Voynich Manuscript Scan wishlist...

Here's a (reasonably complete, I hope) list of anomalous features and marks in the Voynich Manuscript (Beinecke MS 408A) for which a closer examination (ideally by a high resolution scan) may help resolve many of the vast array of unanswered questions we face to do with its nature, structure, and provenance.

For 24-bit colour scans, there is also a technical issue to do with limited dynamic range (only 8 bits per gun), far less than the eye can perceive: many pages with a wide dynamic range may be better supported by scans of multiple smaller "detail" areas within the page. (I'm thinking in particular of the nine-rosette 'map' page here)

I've sorted this wishlist by priority (highest first) - the higher up the list, the more likely I think that a detail scan will produce useful information (or the more contentious the area, such as the 'michiton oladabas' text on f116v)

Enough of the preamble - on with the list! Please send any suggestions or corrections to me, .....Nick Pelling.....

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(1) Non-Voynichese marginalia:- (2) The central details of each of the zodiac folios. These are very hard to make out clearly, as they appear to have been drawn by one person, painted by another, and had month names added by a third. A more detailed scan would help conceptually separate these layers more satisfactorily - for example, we have also tried to date and place the crossbowman (in the Sagittarius diagram), but have been frustrated by the lack of clarity in all the scans.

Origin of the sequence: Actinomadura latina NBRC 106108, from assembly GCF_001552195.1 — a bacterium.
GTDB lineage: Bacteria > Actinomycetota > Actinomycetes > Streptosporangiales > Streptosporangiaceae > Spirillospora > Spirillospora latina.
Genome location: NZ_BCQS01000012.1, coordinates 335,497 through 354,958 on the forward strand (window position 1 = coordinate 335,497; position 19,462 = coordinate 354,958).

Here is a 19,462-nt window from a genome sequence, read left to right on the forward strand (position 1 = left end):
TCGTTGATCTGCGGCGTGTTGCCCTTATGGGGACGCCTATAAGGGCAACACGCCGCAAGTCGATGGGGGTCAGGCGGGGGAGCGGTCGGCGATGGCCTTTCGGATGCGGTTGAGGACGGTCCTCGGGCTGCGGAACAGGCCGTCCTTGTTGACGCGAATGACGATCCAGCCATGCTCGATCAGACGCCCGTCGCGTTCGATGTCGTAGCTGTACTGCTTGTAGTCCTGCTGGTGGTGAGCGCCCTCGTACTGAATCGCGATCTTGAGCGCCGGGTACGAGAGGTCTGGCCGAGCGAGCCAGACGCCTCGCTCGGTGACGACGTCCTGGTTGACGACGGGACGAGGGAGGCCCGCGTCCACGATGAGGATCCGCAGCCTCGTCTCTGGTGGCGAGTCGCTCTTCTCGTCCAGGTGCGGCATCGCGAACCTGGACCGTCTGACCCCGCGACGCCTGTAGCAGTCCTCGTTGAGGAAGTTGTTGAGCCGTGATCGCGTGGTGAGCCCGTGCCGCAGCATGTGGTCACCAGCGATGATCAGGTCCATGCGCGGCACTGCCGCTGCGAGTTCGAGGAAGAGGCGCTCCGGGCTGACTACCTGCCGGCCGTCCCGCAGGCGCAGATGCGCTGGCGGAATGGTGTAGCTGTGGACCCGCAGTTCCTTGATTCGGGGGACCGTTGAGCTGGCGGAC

(3) Any of the zodiac "nymph costumes" in detail (ie the clothes worn by the nymphs around the diagram, not by the people in the middle of the diagram): for example:- (4) The nine-rosette "map" page - this came out terribly badly in the CopyFlo, yet appears to hold an absolute wealth of detail embedded in it. It might be a good idea to scan not only the whole image at 400dpi, but also the central and four corner rosettes at (say) 1200dpi as well.

(5) The quire signatures - this might be used to try to date the handwriting. While I suspect I may now know whose handwriting this is, without a higher resolution scan (to the point that individual quill-strokes become clearly visible) this may prove impossible to falsify or support.

(6) The 'pharma' jars (ie bussolotti/pixidae) in the first pharma section. These may well be able to be used as source material by an early modern glass historian to establish links with external traditions. Certainly, one of them has the same dotted decoration as some Murano glass in the V&A in London.

(7) Unclear areas, especially in the balneology section. There are numerous strange visual details throughout this whole section which simply cry out for a dramatically better scan. Some examples:- (8) Miscellaneous areas of interest
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